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Many players will have gained confidence from their Parisian excursion but England will hope for a sterner Test the next time they take to the field.

Don Bradman Cricket 17: Paper, Scissors, Stoneman!

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Debutant Mark Stoneman’s ‘Monkey Jive’ catch celebration has since gone viral!

Earlier today, England hosted Vanuatu for a 50/50 dual on Merseyside, the first ever international contest to be hosted at Liverpool Arena.

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International newcomer Mark Stoneman compiled 77 from 81 balls.

After the early departure of Adam Lyth (3), debutant Mark Stoneman (77) and captain Joe Root (51) put together a stand of 110. Stoneman looked untroubled by the early loss of his partner or the build-up of any dot balls. All in all, he looked at home in the international arena and did his claims for a place in the Test side no harm whatsoever.

Dawid Malan (25) got going as usual but also got out as usual! / Liam Livingstone struck 44 from just 37 deliveries.

Dawid Malan (25) and Liam Livingstone (44) both looked in good nick but will be disappointed not to have really kicked on. Sam Curran (35) also batted well before England, with notions as lofty as 350 in their sights, derailed drastically. Some late bludgeoning from Liam Plunkett (25) got them to 298 with 32 deliveries unused!

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Mason Crane (2-60) celebrates finally breaking the visitors’ opening stand.

Set all but a run a ball for victory, the tourists were steady away. After dropping no less than four catches (No really!) and missing a run out chance, England eventually made the breakthrough with the score on 98. The wicket came courtesy of young spinner Mason Crane. Crane didn’t have the best of times in the thrilling Test match victory over Thailand last week but displayed great character in the ‘Pool Arena today.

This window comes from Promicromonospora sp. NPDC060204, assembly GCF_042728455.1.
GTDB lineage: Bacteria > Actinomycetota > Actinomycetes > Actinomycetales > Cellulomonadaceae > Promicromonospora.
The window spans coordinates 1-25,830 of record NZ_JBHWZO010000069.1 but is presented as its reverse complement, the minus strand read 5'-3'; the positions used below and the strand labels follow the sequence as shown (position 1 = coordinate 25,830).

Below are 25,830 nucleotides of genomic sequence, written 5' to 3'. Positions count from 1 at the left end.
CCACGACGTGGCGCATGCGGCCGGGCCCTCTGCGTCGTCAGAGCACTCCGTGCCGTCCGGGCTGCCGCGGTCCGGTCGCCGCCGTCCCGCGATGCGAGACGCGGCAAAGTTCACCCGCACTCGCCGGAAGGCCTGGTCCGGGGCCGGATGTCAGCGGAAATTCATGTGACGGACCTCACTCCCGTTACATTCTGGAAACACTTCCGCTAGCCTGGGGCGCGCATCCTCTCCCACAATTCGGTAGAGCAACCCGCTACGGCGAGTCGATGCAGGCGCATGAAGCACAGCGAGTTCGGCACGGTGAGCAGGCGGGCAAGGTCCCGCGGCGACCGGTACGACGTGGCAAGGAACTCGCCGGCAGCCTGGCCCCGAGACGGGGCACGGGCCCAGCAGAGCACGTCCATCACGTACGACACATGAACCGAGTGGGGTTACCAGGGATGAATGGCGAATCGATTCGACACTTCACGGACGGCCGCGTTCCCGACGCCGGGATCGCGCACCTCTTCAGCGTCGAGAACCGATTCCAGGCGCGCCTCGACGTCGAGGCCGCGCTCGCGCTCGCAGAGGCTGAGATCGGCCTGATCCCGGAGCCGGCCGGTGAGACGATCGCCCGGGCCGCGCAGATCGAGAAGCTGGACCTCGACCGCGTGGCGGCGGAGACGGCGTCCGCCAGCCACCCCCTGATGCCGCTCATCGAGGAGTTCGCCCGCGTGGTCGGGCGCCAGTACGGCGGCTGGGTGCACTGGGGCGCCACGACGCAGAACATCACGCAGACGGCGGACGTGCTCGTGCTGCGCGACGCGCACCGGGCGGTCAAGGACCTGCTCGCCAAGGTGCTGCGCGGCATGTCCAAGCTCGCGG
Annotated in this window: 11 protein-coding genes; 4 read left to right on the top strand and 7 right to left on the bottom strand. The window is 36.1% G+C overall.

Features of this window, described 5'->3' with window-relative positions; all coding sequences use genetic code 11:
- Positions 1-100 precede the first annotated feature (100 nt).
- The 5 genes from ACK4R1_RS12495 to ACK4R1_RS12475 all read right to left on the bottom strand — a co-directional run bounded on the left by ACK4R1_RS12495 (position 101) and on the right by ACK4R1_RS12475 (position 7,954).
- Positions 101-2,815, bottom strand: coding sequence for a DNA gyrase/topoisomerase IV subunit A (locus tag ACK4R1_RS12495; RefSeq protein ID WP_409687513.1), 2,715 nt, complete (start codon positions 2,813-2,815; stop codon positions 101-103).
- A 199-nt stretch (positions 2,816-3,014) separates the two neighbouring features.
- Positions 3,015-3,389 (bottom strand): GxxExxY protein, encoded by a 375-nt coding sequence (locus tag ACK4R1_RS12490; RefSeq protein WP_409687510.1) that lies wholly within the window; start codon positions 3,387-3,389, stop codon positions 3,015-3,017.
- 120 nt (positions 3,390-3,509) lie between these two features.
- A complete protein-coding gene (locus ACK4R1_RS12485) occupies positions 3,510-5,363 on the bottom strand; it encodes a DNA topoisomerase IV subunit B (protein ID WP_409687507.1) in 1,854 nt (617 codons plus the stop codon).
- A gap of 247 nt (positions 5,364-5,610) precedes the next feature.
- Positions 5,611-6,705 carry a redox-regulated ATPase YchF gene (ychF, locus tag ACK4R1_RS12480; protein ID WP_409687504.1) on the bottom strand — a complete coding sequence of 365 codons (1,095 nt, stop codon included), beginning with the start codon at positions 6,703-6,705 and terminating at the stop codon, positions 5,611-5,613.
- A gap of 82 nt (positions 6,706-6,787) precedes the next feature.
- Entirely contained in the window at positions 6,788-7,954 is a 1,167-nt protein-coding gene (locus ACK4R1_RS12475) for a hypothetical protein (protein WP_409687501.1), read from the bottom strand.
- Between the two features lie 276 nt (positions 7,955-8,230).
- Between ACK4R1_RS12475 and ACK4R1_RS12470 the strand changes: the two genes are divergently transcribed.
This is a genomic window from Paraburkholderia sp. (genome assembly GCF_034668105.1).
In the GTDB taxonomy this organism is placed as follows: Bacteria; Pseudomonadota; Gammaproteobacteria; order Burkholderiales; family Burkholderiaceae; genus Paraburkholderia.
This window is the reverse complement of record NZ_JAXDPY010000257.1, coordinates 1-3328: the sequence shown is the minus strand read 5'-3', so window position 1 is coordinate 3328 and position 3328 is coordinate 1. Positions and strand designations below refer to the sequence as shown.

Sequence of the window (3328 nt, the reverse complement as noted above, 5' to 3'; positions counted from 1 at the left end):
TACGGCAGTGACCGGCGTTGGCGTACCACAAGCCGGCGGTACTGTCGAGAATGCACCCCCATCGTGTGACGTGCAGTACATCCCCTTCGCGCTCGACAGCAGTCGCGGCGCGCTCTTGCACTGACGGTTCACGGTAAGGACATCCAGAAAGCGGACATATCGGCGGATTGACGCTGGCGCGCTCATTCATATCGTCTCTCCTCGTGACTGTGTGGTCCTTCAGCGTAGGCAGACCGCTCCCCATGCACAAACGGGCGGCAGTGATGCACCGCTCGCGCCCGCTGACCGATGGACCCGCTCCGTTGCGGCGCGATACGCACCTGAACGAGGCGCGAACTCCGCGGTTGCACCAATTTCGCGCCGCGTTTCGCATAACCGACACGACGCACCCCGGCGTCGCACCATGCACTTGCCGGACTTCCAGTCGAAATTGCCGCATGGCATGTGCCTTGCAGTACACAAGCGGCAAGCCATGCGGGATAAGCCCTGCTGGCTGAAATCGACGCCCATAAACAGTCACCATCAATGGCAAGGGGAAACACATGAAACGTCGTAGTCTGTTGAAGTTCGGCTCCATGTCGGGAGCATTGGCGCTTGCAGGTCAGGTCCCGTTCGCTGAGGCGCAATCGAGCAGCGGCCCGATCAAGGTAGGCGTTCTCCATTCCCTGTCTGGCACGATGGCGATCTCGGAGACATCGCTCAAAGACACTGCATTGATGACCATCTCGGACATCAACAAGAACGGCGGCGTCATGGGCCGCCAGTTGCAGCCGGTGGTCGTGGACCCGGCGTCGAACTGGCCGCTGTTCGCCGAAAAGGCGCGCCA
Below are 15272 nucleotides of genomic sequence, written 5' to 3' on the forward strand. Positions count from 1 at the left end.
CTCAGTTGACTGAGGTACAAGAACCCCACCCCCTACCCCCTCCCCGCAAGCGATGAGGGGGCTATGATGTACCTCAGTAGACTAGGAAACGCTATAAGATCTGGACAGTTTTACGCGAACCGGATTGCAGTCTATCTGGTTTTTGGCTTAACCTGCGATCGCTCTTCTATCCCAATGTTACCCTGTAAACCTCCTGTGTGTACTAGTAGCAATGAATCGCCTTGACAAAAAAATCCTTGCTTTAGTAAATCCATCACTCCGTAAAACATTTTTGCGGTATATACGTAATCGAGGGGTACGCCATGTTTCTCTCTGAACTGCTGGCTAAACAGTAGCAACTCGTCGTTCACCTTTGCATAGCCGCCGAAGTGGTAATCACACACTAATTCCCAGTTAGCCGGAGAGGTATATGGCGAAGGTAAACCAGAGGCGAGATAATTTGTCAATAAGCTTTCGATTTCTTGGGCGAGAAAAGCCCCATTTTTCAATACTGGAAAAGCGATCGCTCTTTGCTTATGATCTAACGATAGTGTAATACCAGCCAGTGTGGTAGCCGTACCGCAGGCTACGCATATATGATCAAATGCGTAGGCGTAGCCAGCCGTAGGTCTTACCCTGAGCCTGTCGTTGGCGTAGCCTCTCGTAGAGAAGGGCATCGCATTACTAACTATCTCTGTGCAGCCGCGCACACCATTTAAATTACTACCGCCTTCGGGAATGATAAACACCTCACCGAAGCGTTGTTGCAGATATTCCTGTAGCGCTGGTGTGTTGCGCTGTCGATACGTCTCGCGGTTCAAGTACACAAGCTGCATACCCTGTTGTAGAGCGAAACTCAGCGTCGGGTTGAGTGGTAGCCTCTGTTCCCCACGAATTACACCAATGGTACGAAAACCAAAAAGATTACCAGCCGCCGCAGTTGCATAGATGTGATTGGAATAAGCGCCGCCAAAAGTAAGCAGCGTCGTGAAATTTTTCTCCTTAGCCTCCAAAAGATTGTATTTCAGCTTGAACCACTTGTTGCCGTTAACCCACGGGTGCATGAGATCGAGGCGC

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Liam Livingstone effects a crucial run out.

Not content with his positive batting, Liam Livingstone picked up a wicket and effected the run out of Vanuatu’s top scorer (Mansdale, 80) to swing things in England’s favour.

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Adam Lyth prepares to take a vital catch late in the piece.

Chris Woakes (8-2-35-0) and Sam Curran (8-0-55-1) bowled with guts before Toby Roland-Jones (7-1-30-0) and the luckless Liam Plunkett (7-0-55-1) kept things tight at the death. Keeper of the wicket Jos Buttler also contributed with a stunning diving catch. With the Ni-Vanuatuans requiring just 7 runs to win from the final over, Plunkett delivered four dots before conceding a six. He followed that up with another dot however, resulting in a thrilling and extremely rare tie.

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It’s hard to decide whether to see this as a good or bad result. Ultimately the dropped catches early in Vanuatu’s innings were critical to our chances of success. The performances of debutant Stoneman with the bat and the all-round exploites of Liam Livingstone who is still finding his feet at international level, were extremely encouraging. I guess you could say that “The stones are rolling”. The bowling of both spinner Mason Crane as well as all our pacers in the final throws of this match combine to present many positives. Despite a seemingly quiet match on paper, Adam Lyth’s efforts in the field shouldn’t go without mention.

We remain undefeated in any of our newly designed kits and just like after the Thailand Test, we don’t anticipate many changes to the XI for our next ODI. Our gratitude for your support remains as humble as ever. Forever England, forever the fans!!!

Don Bradman Cricket 17: Thai’d in Knots!

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Some are already dubbing it ‘The Greatest Test Match of All Time’. Thailand’s first ever foray into cricket’s ultimate battle, played out in the surrounds of another Test debutant, London’s Olympic Stadium, a match that would go all the way to the proverbial wire.